Beyond the animal motif
Recently Shoelace productions showcased their latest production - Animal Song with three short musical plays - Kutte, Majh and Donkey. Each of these plays has a subtle message which stuns us but the musical mixing is an innovatively intriguing ploy used by writer-director Deepak Dhamija in each of them.
Kutte and Majh, which I have seen before were performed well but the most awaited part of the evening focused on the unveiling of Dhamija's latest - Donkey. Harpreet enthrals the audience with his composition in Kutte juxtaposed with Vanjay Joshi's soliloquies. Majh which is interspersed with live music and performances by Maheep Singh and Nitin Sukhija stands out. Donkey meanwhile has multiple narratives with alternating tracks during the course of action in the stories delivered by two musicians - Harpreet and Vipin - sitting at corners of the stage. Kuljeet Singh's performance is commendable, as he recounts the pristine days of living in an undivided India, just before the tragedy of partition struck.
The most interesting part of Donkey comes out in the innocent conversations between two children who are discussing religion. Both throw in their minimal knowledge of their respective religions - Hinduism and Islam. A playful banter often leads to fights with compellingly diverse views one each of their religion, but unlike adults these children forget the word war and start playing again. Even though religion is a very sensitive issue while being discussed, Dhamija has been able to encapsulate the sentiment beautifully through the eyes of these two kids. Harpreet's powerful voice is simply a treat, but personally the Punjabi song in Kutte is way better than the English composition in Donkey. Vipin Heero's soothing voice adds to the plot in both Majh and Donkey.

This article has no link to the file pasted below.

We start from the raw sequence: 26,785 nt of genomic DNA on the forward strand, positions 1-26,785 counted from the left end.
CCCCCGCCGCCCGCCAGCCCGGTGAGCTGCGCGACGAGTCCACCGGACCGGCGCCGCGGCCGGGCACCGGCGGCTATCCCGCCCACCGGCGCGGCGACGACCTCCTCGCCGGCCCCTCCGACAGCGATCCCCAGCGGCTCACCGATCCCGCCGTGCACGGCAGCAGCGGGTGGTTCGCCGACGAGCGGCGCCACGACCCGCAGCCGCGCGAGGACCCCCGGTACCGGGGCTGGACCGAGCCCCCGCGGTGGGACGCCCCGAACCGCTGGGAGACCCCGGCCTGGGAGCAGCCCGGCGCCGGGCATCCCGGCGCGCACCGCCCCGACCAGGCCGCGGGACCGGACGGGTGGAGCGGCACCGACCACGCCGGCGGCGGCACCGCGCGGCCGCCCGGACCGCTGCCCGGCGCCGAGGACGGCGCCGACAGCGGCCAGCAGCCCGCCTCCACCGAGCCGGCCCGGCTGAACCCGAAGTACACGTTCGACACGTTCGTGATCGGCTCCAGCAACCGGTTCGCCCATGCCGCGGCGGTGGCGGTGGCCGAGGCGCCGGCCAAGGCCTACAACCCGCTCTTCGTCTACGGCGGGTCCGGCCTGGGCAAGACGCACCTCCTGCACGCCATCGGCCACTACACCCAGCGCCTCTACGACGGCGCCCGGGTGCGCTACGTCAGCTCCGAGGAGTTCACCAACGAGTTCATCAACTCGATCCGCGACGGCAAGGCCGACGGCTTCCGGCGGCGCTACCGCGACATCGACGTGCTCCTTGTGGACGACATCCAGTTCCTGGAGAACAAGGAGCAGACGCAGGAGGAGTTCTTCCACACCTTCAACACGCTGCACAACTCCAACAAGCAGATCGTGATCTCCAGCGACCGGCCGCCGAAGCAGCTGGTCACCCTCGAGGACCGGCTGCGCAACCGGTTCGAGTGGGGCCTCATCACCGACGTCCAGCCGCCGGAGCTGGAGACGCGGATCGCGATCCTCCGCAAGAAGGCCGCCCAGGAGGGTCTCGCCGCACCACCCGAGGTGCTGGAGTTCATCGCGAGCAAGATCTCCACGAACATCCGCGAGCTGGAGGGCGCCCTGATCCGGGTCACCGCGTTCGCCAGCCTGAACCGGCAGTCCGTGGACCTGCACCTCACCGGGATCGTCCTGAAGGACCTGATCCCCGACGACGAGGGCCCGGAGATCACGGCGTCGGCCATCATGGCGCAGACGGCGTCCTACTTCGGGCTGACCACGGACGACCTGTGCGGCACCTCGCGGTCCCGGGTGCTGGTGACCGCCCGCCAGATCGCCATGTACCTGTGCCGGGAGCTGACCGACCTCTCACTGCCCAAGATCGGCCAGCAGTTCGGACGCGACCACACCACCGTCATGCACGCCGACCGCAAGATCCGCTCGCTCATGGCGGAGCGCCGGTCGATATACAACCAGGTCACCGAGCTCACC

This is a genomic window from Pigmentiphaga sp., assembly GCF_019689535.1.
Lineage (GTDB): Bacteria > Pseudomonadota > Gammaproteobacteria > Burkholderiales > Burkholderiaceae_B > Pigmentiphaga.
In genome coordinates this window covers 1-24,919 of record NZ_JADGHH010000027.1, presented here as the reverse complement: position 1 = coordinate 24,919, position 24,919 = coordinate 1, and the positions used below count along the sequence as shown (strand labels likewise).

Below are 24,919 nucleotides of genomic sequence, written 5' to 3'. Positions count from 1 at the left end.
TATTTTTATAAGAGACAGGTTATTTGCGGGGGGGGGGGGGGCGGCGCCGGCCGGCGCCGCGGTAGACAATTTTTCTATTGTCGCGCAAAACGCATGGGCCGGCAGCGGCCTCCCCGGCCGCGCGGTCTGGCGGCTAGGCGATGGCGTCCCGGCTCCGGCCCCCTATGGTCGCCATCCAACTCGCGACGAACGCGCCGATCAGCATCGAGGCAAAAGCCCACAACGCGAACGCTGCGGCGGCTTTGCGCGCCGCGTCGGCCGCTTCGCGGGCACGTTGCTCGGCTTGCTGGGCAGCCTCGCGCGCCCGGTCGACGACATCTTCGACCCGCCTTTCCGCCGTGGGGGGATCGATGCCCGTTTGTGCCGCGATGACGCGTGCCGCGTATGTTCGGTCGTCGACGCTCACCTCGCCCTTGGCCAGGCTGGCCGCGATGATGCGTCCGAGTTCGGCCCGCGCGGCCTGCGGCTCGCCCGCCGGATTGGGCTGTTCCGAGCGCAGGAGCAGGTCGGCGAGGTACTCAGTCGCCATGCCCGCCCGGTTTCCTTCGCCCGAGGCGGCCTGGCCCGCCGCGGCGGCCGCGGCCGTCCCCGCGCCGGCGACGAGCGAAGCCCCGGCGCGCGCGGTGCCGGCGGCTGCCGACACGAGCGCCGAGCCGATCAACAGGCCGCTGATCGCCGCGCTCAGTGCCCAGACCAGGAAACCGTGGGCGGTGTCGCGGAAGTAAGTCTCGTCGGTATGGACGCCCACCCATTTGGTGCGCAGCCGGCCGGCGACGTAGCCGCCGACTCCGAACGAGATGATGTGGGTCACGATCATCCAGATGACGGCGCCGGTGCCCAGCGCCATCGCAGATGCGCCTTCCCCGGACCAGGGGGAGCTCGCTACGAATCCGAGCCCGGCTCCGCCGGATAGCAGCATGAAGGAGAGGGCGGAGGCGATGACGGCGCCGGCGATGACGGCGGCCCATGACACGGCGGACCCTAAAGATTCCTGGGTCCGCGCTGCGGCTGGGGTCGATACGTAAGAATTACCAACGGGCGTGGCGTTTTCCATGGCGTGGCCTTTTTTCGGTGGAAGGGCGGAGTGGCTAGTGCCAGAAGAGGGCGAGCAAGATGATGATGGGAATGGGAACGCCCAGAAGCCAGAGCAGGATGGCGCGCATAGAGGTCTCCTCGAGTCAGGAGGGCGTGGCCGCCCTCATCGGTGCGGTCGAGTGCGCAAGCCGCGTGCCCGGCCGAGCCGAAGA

Dhamija uses animal motifs- Kutte (dogs), Majh (buffalo) and Donkey- through the course of each of these stories intricately mixing it with live music tracks. In Kutte, you have an old woman who narrates her life's tale with dogs being a intrinsic part of it. How they have witnessed her life change over the years, how they have remained with her during the time of loss. All might lost but the barking dogs remain with her. Majh has a powerful plot, with Maheep and Nitin essaying key roles. But the Majh is a strong motif here, as Nitin discusses about revolution and the fight for a free state of Khalistan, Maheep's character timidly and lovingly describes his pet - a buffalo - and his experiences with her.
Donkey stands out amongst all three. It is literally like the grand finale to the Animal Song. Harpreet voices an English song the breakup between two young lovers and how the boy asks his girlfriend to return his gift - a donkey - back to him. Meanwhile Vipin's song in Hindi is based on the third story in Donkey about a madman who wants to go and live on Jupiter. The performance of the two children in this story - Om and Jagdish - is amazing. Their theatrical timing is perfect and the emotions displayed are real and relatable. As mentioned before Kuljeet's powerful delivery of his alternating soliloquies takes Donkey to a higher level. The Animal Song in Hindi, Punjabi and English was a complete treat to watch!